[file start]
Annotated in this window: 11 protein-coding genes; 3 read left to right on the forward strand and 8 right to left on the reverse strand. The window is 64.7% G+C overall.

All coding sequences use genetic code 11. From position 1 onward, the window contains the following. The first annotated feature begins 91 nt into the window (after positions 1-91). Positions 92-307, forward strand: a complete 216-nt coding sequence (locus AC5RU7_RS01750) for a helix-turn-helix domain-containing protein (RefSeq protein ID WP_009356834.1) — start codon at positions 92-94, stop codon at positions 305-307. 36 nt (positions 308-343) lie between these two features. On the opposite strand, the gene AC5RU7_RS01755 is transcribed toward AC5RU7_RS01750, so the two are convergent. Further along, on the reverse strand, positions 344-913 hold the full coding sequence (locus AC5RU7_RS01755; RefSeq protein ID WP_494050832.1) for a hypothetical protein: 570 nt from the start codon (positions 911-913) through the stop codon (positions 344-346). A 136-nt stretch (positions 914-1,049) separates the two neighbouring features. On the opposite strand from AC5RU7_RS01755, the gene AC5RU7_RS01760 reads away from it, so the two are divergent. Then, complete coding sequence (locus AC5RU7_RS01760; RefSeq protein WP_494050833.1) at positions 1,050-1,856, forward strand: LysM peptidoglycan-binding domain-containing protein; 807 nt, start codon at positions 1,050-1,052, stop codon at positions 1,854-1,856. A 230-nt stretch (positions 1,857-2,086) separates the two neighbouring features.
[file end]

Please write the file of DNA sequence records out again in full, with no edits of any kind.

Annotated in this window: 11 protein-coding genes; 3 read left to right on the forward strand and 8 right to left on the reverse strand. The window is 64.7% G+C overall.

All coding sequences use genetic code 11. From position 1 onward, the window contains the following. The first annotated feature begins 91 nt into the window (after positions 1-91). Positions 92-307, forward strand: a complete 216-nt coding sequence (locus AC5RU7_RS01750) for a helix-turn-helix domain-containing protein (RefSeq protein ID WP_009356834.1) — start codon at positions 92-94, stop codon at positions 305-307. 36 nt (positions 308-343) lie between these two features. On the opposite strand, the gene AC5RU7_RS01755 is transcribed toward AC5RU7_RS01750, so the two are convergent. Further along, on the reverse strand, positions 344-913 hold the full coding sequence (locus AC5RU7_RS01755; RefSeq protein ID WP_494050832.1) for a hypothetical protein: 570 nt from the start codon (positions 911-913) through the stop codon (positions 344-346). A 136-nt stretch (positions 914-1,049) separates the two neighbouring features. On the opposite strand from AC5RU7_RS01755, the gene AC5RU7_RS01760 reads away from it, so the two are divergent. Then, complete coding sequence (locus AC5RU7_RS01760; RefSeq protein WP_494050833.1) at positions 1,050-1,856, forward strand: LysM peptidoglycan-binding domain-containing protein; 807 nt, start codon at positions 1,050-1,052, stop codon at positions 1,854-1,856. A 230-nt stretch (positions 1,857-2,086) separates the two neighbouring features.